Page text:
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Akram Aldroubi and Michael Unser, Eds., Wavelets in Medicine and Biology, CRC Press, Boca Raton, FL, 1996, 616 pp."

A. Bultheel

Journal of Approximation Theory, vol. 90, no. 3, pp. 458-459, September 1997.



Wavelets have built a strong reputation in the context of signal and image processing. The editors of this book have invited several specialists to contribute a chapter illustrating this in the (bio)medical and biological sciences.

The book contains four parts. Part I has two chapters written by the editors themselves giving what they call a “surfing guide” to the theory and implementation of the wavelet transform. These 70 pages are among the better introductions to wavelets available in the literature. Both the continuous and the discrete wavelet transform are dealt with, but in view of the applications to follow, the emphasis is on the latter.

The second part deals with medical imaging and tomography. Mathematically speaking, tomography refers to the reconstruction of an image from (noisy) observations or approximations of line integrals which are often called projections. This problem is well known to be ill posed and thus very sensitive to noise. Therefore, a constant observation made in these chapters is that by taking the wavelet transform, it becomes easier to distinguish noise from the clean data. Noise is typically small, of high frequency, and uncorrelated, while the locality of the wavelet basis in both the space and the frequency domains allows one to catch the true image in only a “few” large wavelet coefficients. By a particular way of shrinking the small coefficients, one can “filter out” the noise. Such denoising problems occur in a complex problem setting which depends on the specific application so that several variants and customized versions of this basic idea are explained in these chapters. For example the role of the regularity of the wavelet basis, the basis being orthogonal or biorthogonal, separable or not, the exploitation of redundant transforms versus nonredundant transforms, etc., are all discussed. These denoising techniques are closely related to edge detection and contrast enhancement in images. Indeed, edges correspond to high frequencies, just like noise, but edges give large wavelet coefficients at different resolution levels so that they can be distinguished from noise. The decreasing of small coefficients and the increasing of large ones result in a better contrast of images such as radiographs.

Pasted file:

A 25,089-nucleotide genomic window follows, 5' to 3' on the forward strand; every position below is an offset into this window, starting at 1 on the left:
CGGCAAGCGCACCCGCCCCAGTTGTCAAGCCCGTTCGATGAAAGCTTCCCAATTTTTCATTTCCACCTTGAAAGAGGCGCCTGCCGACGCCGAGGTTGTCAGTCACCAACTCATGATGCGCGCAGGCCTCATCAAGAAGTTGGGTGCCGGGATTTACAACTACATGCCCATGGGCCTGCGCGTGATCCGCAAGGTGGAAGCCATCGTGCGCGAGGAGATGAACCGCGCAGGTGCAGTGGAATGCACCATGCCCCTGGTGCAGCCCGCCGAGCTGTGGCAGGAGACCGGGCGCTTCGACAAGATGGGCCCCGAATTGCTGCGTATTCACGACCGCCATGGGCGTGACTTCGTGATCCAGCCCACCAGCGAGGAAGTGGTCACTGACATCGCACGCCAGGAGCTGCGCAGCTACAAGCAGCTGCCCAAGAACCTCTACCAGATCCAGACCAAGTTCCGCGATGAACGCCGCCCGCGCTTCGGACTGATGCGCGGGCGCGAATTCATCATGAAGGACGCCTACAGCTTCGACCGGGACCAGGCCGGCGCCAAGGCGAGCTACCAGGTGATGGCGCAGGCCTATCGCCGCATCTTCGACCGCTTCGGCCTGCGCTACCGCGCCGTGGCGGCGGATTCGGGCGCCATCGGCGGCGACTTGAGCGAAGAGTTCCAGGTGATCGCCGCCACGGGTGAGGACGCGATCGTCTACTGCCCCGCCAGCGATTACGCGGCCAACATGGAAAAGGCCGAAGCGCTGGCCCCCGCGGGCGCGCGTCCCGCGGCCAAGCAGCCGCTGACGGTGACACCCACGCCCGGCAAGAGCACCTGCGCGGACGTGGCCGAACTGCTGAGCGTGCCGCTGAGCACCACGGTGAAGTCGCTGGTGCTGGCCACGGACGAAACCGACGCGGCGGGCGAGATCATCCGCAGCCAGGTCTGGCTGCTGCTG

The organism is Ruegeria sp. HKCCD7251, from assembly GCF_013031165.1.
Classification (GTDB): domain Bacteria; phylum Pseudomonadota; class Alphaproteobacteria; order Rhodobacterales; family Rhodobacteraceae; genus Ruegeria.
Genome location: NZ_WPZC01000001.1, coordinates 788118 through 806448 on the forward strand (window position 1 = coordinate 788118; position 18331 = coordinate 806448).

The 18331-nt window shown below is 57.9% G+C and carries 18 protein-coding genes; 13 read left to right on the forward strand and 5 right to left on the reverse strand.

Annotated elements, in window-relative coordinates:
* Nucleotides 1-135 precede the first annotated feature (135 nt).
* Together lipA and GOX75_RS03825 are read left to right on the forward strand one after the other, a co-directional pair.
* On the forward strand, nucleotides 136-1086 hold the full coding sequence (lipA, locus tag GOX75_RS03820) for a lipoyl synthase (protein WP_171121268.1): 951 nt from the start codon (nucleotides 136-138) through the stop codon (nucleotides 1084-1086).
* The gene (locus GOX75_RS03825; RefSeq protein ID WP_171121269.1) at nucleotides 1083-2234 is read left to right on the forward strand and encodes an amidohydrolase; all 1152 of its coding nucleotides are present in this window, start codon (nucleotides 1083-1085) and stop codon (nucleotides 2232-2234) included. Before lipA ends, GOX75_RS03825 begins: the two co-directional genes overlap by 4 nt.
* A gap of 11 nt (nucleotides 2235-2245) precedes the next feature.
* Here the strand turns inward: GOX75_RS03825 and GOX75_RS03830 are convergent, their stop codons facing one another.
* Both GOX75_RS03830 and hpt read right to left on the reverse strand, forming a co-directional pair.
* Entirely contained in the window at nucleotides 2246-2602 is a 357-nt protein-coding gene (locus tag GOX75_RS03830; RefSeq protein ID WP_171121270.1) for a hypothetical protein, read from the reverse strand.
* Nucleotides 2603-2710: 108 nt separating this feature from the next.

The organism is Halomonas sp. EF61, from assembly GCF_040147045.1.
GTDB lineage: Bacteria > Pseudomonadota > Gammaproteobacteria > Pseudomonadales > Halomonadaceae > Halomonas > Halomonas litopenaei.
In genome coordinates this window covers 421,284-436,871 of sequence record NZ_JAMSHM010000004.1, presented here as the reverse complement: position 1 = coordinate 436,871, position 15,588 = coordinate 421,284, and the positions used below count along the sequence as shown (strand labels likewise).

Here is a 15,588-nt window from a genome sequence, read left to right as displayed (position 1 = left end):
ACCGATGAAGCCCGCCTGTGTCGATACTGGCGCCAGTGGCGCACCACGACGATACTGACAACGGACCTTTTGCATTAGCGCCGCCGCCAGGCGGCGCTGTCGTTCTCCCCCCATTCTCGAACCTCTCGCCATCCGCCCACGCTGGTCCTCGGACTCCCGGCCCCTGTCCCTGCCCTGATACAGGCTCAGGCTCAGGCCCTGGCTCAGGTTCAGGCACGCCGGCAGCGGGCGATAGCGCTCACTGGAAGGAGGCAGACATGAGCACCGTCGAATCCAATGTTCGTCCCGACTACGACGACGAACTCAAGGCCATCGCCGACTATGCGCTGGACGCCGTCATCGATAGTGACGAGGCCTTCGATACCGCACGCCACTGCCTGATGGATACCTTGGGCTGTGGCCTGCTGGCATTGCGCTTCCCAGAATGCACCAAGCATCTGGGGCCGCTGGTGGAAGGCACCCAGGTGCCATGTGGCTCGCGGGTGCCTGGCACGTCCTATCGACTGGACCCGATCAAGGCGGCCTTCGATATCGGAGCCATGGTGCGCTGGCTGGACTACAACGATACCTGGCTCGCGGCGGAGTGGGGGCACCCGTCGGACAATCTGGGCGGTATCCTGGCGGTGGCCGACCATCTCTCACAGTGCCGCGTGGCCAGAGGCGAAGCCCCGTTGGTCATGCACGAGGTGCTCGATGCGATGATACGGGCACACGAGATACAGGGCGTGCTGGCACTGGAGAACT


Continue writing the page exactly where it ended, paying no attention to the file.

Statistical methods are also an essential tool in these image processing techniques. For example, if the noise level is unknown, statistical techniques are introduced to estimate the noise threshold. Estimation of the local irregularity can reveal whether or not a pixel is dominated by noise. Hence a mask is defined which can be put on the image and thus noise can be removed without losing the fine details of the true image.